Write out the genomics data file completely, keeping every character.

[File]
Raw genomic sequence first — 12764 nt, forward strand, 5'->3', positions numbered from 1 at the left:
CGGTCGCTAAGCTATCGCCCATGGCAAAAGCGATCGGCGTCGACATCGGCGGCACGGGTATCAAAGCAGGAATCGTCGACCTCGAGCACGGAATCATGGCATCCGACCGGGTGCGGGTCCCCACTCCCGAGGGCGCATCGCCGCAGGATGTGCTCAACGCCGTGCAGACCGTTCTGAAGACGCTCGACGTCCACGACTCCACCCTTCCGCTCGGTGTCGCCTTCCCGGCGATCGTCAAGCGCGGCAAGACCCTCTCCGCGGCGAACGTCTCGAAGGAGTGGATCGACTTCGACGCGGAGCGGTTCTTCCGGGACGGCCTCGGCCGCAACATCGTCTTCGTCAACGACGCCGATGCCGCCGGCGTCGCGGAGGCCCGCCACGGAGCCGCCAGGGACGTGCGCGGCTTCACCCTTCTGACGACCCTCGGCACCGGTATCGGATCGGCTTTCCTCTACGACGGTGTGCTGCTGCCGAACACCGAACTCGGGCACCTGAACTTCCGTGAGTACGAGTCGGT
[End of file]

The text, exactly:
Raw genomic sequence first — 12764 nt, forward strand, 5'->3', positions numbered from 1 at the left:
CGGTCGCTAAGCTATCGCCCATGGCAAAAGCGATCGGCGTCGACATCGGCGGCACGGGTATCAAAGCAGGAATCGTCGACCTCGAGCACGGAATCATGGCATCCGACCGGGTGCGGGTCCCCACTCCCGAGGGCGCATCGCCGCAGGATGTGCTCAACGCCGTGCAGACCGTTCTGAAGACGCTCGACGTCCACGACTCCACCCTTCCGCTCGGTGTCGCCTTCCCGGCGATCGTCAAGCGCGGCAAGACCCTCTCCGCGGCGAACGTCTCGAAGGAGTGGATCGACTTCGACGCGGAGCGGTTCTTCCGGGACGGCCTCGGCCGCAACATCGTCTTCGTCAACGACGCCGATGCCGCCGGCGTCGCGGAGGCCCGCCACGGAGCCGCCAGGGACGTGCGCGGCTTCACCCTTCTGACGACCCTCGGCACCGGTATCGGATCGGCTTTCCTCTACGACGGTGTGCTGCTGCCGAACACCGAACTCGGGCACCTGAACTTCCGTGAGTACGAGTCGGT